Sports

ALS-Cure Supporters Gather at the Luckiest Man Exhibit: A Tribute to Lou Gehrig and Pete Frates

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Credits: Courtesy of Official Lou Gehrig facebook fan page
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Painting of Gehrig’s July 4, 1939 farewell at Yankee Stadium by artist Graig Kreindler Credits: Natalie Heard Hackett
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LITTLE FALLS, NJ - To commemorate one of the greatest speeches in American history, the Yogi Berra Museum & Learning Center opened a new exhibit on Tuesday. Entitled “The Luckiest Man,” the exhibit is a tribute to Lou Gehrig’s iconic farewell 75 years ago.

Located on campus of Montclair State University, the museum will be showcasing artifacts from the life of Yankee legend Lou Gehrig on the 75th anniversary of his famous farewell speech given on July 4, 1939. Known as one of the most famous speeches in American history, it resonates with many because of the simplicity and humility of Gehrig’s speech.

Many baseball fans and ALS-cure supporters came to the opening event to view the exhibit. Special recognition was also given to Pete Frates, the former college baseball star and ALS sufferer who popularized the Ice Bucket Challenge. The popular ALS Ice Bucket Challenge viral videos have reintroduced awareness of ALS to the masses. 

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Amyotrophic Lateral Sclerosis (ALS), often referred to as "Lou Gehrig's Disease," is a progressive neurodegenerative disease that affects nerve cells in the brain and the spinal cord. Motor neurons reach from the brain to the spinal cord and from the spinal cord to the muscles throughout the body. 

The ALS association website defines ALS as a progressive degeneration of the motor neurons, which eventually leads to death. When the motor neurons die, the ability of the brain to initiate and control muscle movement is lost. With voluntary muscle action progressively affected, patients in the later stages of the disease may become totally paralyzed. 

The exhibit includes archival video, rare photographs and artifacts, and a seven-foot long painting of Gehrig’s July 4, 1939 farewell at Yankee Stadium by artist Graig Kreindler. The exhibit also contains artifacts and rare photos of Gehrig’s life and career, which is forever remembered by his stepping reluctantly in front of the microphone before 61,000 at Yankee Stadium on July 4, 1939 and calling himself “the luckiest man on the face of the Earth.”  

The Yankee captain and son of German immigrants, had played in a record 2,130 consecutive games, belted 493 home runs while compiling a batting average of .340. At the time of his speech, he was 36 years old and dying, yet insisted that his disease would not rob him of all the good fortune, good friends and great love he had enjoyed throughout his short life. Gehrig died on June 2, 1941, at the age of 38.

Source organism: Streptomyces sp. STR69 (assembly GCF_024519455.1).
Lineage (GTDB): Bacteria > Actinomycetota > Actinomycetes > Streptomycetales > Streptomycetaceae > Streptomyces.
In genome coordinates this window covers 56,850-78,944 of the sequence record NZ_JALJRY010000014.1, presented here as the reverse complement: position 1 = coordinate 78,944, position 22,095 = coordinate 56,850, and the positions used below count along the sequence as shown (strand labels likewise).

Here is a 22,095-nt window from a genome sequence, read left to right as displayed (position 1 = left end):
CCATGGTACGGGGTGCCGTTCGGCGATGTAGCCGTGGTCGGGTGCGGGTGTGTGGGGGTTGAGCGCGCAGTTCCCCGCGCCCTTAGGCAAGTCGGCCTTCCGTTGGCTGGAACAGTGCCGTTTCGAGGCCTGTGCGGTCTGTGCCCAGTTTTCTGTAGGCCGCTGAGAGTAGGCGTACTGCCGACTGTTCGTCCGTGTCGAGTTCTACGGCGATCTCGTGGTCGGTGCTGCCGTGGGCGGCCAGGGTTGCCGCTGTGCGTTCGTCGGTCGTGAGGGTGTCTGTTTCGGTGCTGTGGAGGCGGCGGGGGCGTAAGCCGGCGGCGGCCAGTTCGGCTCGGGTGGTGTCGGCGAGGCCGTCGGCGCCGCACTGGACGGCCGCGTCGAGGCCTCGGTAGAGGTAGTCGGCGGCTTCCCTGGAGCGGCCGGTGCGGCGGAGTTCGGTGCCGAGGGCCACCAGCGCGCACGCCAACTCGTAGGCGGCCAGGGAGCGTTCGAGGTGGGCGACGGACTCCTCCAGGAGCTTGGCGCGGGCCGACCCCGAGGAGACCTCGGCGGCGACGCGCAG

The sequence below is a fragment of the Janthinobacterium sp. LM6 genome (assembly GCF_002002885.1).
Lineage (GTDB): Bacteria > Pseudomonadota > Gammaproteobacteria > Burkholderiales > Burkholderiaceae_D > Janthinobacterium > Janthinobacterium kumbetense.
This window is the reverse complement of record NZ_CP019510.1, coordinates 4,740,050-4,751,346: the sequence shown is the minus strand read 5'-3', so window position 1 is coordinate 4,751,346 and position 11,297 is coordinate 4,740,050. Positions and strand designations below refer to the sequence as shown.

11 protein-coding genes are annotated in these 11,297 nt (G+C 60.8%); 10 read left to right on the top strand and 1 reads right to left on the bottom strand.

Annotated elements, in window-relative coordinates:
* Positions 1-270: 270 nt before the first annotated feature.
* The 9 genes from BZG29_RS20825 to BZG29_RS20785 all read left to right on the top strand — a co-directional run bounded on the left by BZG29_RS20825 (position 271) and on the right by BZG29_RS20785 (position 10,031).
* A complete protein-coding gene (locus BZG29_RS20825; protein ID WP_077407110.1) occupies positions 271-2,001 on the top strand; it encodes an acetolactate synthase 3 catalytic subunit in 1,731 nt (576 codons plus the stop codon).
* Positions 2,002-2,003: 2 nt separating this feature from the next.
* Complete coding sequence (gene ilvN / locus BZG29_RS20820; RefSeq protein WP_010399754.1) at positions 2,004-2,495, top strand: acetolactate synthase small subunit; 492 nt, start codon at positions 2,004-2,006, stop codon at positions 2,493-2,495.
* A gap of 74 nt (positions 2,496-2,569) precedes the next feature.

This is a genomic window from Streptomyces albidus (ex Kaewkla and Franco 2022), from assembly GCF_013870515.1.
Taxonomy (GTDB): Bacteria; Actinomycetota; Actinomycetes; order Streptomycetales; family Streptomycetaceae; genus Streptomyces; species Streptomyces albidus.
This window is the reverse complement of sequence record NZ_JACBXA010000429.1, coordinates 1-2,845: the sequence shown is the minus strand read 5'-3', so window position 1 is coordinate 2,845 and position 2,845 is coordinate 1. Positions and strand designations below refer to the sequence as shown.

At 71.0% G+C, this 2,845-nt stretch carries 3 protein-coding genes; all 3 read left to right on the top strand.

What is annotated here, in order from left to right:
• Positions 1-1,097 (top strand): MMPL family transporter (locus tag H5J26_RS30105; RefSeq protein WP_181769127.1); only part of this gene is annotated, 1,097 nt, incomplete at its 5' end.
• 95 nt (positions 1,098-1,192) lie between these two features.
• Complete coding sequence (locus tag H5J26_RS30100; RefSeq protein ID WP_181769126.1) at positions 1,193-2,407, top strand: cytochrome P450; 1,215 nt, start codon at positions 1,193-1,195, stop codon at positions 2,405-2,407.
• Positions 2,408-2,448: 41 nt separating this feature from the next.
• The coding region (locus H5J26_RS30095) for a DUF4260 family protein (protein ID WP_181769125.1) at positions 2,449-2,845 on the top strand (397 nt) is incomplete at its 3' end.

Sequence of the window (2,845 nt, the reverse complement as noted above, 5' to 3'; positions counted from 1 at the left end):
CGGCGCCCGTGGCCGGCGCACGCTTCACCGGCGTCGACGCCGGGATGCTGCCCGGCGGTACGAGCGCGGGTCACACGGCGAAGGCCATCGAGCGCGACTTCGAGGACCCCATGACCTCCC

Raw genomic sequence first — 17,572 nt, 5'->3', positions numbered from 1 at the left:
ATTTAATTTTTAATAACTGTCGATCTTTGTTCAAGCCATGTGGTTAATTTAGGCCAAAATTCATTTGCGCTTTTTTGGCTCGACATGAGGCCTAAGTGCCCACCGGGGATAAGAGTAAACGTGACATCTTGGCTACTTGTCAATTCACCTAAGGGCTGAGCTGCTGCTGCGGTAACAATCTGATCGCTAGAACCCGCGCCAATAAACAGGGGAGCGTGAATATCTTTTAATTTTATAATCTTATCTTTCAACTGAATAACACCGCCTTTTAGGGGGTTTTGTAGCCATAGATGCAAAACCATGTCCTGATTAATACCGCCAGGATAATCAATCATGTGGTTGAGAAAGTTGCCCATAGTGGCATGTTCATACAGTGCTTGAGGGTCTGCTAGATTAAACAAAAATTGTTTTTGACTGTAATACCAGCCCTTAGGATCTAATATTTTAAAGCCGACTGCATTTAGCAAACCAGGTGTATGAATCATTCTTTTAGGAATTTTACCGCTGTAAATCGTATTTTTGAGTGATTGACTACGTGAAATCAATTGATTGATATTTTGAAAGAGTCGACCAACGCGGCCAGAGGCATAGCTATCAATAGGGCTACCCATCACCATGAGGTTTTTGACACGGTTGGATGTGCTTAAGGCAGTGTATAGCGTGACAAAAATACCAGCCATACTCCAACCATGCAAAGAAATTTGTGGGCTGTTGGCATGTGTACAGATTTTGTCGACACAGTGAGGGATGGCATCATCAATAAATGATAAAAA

The exhibit also pays special tribute to Pete Frates, the former Boston College baseball captain, who was stricken by Lou Gehrig Disease in 2012 and is the inspiration behind the Ice Bucket Challenge to raise awareness and research funds for ALS. The national phenomenon that has generated greater awareness and raised well over $100 million for ALS research. 

Lorie Buehler, who grew up in Montclair and now lives in California, attended the “Luckiest Man” exhibit Tuesday evening after being told about the event by childhood friend Lindsay Berra. She added that she grew up as playmates with Larry Jr. and Lindsay Berra.

Buehler said, “The Ice Bucket Challenge is a great way to put such a horrendous disease out front. While people are having fun and doing the challenge, they are also raising money and bringing total awareness to the disease.”

Like Gehrig, Frates, now 29, considers himself blessed to have played the game he loved. Thanks to the power of social media, Frates now has thousands of voices speaking on his behalf, reflecting Gehrig’s humanity and legacy of raising awareness of a devastating disease.

“Every little bit counts.”  Buehler expressed, “Lou Gehrig passed away a long time ago and we have not come far in finding a solution to this problem. Hopefully with the money and awareness raised, we will come closer to finding a cure.”

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